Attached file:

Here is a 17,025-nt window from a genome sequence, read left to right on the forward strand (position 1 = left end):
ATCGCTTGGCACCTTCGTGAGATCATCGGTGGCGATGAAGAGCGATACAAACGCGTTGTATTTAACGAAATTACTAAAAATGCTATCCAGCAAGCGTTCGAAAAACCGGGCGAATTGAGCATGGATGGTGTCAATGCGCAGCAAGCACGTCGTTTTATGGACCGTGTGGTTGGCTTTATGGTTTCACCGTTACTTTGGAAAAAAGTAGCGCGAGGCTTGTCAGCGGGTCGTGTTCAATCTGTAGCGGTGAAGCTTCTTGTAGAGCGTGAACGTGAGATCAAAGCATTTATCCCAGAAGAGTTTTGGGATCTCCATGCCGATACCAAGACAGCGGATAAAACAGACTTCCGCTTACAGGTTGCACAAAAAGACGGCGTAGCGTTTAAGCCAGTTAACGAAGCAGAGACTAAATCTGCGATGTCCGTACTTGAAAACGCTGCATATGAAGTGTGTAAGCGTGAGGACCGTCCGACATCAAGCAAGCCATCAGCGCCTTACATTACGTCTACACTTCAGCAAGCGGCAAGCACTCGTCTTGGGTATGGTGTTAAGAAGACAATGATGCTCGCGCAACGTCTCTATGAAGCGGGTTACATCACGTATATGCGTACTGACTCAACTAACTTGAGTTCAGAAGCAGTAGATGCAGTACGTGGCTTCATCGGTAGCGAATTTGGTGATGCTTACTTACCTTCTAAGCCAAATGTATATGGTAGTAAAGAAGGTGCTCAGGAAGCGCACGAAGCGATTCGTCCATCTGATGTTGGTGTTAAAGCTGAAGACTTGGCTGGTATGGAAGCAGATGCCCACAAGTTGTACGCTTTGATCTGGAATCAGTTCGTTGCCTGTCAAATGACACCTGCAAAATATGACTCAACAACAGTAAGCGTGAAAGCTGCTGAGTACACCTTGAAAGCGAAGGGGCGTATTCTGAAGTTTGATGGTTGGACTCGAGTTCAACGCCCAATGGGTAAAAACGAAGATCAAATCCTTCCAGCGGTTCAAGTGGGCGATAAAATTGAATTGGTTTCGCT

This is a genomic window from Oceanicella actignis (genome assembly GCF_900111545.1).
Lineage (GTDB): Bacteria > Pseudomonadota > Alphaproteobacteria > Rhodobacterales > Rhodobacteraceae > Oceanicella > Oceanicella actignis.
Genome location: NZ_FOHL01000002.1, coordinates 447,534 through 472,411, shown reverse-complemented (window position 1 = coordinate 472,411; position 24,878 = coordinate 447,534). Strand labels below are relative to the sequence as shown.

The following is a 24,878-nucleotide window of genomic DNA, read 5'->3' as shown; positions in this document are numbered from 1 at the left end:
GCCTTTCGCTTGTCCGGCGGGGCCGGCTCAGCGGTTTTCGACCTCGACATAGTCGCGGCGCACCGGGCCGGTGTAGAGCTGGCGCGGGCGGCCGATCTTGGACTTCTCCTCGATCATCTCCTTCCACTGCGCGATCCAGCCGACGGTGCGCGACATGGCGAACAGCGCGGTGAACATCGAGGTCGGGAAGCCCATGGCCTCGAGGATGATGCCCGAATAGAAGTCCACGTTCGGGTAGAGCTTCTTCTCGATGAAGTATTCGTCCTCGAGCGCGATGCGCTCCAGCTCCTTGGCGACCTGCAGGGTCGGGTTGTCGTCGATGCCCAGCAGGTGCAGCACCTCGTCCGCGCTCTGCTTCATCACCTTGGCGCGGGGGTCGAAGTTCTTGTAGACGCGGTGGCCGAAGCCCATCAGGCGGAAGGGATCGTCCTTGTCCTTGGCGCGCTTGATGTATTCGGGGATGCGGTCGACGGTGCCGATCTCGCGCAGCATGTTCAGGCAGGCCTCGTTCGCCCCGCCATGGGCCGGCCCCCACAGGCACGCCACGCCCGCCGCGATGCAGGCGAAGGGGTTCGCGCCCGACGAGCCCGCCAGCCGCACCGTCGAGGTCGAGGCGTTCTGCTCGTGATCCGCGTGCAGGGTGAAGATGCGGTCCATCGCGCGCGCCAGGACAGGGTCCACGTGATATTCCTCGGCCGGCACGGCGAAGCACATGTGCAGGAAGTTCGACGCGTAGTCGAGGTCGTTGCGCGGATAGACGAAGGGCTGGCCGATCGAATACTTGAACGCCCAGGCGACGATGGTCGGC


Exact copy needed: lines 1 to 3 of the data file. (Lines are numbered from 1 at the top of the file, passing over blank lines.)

Here is a 17,025-nt window from a genome sequence, read left to right on the forward strand (position 1 = left end):
ATCGCTTGGCACCTTCGTGAGATCATCGGTGGCGATGAAGAGCGATACAAACGCGTTGTATTTAACGAAATTACTAAAAATGCTATCCAGCAAGCGTTCGAAAAACCGGGCGAATTGAGCATGGATGGTGTCAATGCGCAGCAAGCACGTCGTTTTATGGACCGTGTGGTTGGCTTTATGGTTTCACCGTTACTTTGGAAAAAAGTAGCGCGAGGCTTGTCAGCGGGTCGTGTTCAATCTGTAGCGGTGAAGCTTCTTGTAGAGCGTGAACGTGAGATCAAAGCATTTATCCCAGAAGAGTTTTGGGATCTCCATGCCGATACCAAGACAGCGGATAAAACAGACTTCCGCTTACAGGTTGCACAAAAAGACGGCGTAGCGTTTAAGCCAGTTAACGAAGCAGAGACTAAATCTGCGATGTCCGTACTTGAAAACGCTGCATATGAAGTGTGTAAGCGTGAGGACCGTCCGACATCAAGCAAGCCATCAGCGCCTTACATTACGTCTACACTTCAGCAAGCGGCAAGCACTCGTCTTGGGTATGGTGTTAAGAAGACAATGATGCTCGCGCAACGTCTCTATGAAGCGGGTTACATCACGTATATGCGTACTGACTCAACTAACTTGAGTTCAGAAGCAGTAGATGCAGTACGTGGCTTCATCGGTAGCGAATTTGGTGATGCTTACTTACCTTCTAAGCCAAATGTATATGGTAGTAAAGAAGGTGCTCAGGAAGCGCACGAAGCGATTCGTCCATCTGATGTTGGTGTTAAAGCTGAAGACTTGGCTGGTATGGAAGCAGATGCCCACAAGTTGTACGCTTTGATCTGGAATCAGTTCGTTGCCTGTCAAATGACACCTGCAAAATATGACTCAACAACAGTAAGCGTGAAAGCTGCTGAGTACACCTTGAAAGCGAAGGGGCGTATTCTGAAGTTTGATGGTTGGACTCGAGTTCAACGCCCAATGGGTAAAAACGAAGATCAAATCCTTCCAGCGGTTCAAGTGGGCGATAAAATTGAATTGGTTTCGCT

This is a genomic window from Oceanicella actignis (genome assembly GCF_900111545.1).